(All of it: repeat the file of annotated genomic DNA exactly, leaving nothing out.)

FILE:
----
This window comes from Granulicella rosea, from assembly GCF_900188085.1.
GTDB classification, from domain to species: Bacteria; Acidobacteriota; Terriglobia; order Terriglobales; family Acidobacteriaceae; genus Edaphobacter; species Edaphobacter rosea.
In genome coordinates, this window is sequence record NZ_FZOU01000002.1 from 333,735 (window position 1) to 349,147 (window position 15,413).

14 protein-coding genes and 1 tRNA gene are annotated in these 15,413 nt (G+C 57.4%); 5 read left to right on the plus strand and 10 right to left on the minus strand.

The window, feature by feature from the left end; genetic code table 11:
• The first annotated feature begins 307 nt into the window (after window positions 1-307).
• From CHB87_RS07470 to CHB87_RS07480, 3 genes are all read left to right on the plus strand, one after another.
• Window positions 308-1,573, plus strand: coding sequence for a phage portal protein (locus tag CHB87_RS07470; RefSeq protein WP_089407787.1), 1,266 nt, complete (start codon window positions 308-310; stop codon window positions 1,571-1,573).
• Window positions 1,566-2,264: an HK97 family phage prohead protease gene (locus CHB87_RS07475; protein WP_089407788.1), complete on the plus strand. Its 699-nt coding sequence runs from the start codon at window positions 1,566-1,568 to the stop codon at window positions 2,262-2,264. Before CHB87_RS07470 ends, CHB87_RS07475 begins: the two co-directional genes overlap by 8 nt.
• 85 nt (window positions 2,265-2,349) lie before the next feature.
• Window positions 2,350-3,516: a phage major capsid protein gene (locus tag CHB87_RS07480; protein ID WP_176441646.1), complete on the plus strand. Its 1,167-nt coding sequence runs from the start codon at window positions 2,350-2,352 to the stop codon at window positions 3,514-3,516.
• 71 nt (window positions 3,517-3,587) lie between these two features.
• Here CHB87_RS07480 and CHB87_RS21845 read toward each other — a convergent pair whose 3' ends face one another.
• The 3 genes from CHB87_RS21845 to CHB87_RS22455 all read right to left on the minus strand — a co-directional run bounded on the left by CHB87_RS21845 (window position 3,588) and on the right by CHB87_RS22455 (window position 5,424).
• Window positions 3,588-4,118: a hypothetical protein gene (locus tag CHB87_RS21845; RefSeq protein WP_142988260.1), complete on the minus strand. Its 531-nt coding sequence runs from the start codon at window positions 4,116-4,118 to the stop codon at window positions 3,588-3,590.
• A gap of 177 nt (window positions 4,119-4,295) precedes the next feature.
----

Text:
This window comes from Granulicella rosea, from assembly GCF_900188085.1.
GTDB classification, from domain to species: Bacteria; Acidobacteriota; Terriglobia; order Terriglobales; family Acidobacteriaceae; genus Edaphobacter; species Edaphobacter rosea.
In genome coordinates, this window is sequence record NZ_FZOU01000002.1 from 333,735 (window position 1) to 349,147 (window position 15,413).

14 protein-coding genes and 1 tRNA gene are annotated in these 15,413 nt (G+C 57.4%); 5 read left to right on the plus strand and 10 right to left on the minus strand.

The window, feature by feature from the left end; genetic code table 11:
• The first annotated feature begins 307 nt into the window (after window positions 1-307).
• From CHB87_RS07470 to CHB87_RS07480, 3 genes are all read left to right on the plus strand, one after another.
• Window positions 308-1,573, plus strand: coding sequence for a phage portal protein (locus tag CHB87_RS07470; RefSeq protein WP_089407787.1), 1,266 nt, complete (start codon window positions 308-310; stop codon window positions 1,571-1,573).
• Window positions 1,566-2,264: an HK97 family phage prohead protease gene (locus CHB87_RS07475; protein WP_089407788.1), complete on the plus strand. Its 699-nt coding sequence runs from the start codon at window positions 1,566-1,568 to the stop codon at window positions 2,262-2,264. Before CHB87_RS07470 ends, CHB87_RS07475 begins: the two co-directional genes overlap by 8 nt.
• 85 nt (window positions 2,265-2,349) lie before the next feature.
• Window positions 2,350-3,516: a phage major capsid protein gene (locus tag CHB87_RS07480; protein ID WP_176441646.1), complete on the plus strand. Its 1,167-nt coding sequence runs from the start codon at window positions 2,350-2,352 to the stop codon at window positions 3,514-3,516.
• 71 nt (window positions 3,517-3,587) lie between these two features.
• Here CHB87_RS07480 and CHB87_RS21845 read toward each other — a convergent pair whose 3' ends face one another.
• The 3 genes from CHB87_RS21845 to CHB87_RS22455 all read right to left on the minus strand — a co-directional run bounded on the left by CHB87_RS21845 (window position 3,588) and on the right by CHB87_RS22455 (window position 5,424).
• Window positions 3,588-4,118: a hypothetical protein gene (locus tag CHB87_RS21845; RefSeq protein WP_142988260.1), complete on the minus strand. Its 531-nt coding sequence runs from the start codon at window positions 4,116-4,118 to the stop codon at window positions 3,588-3,590.
• A gap of 177 nt (window positions 4,119-4,295) precedes the next feature.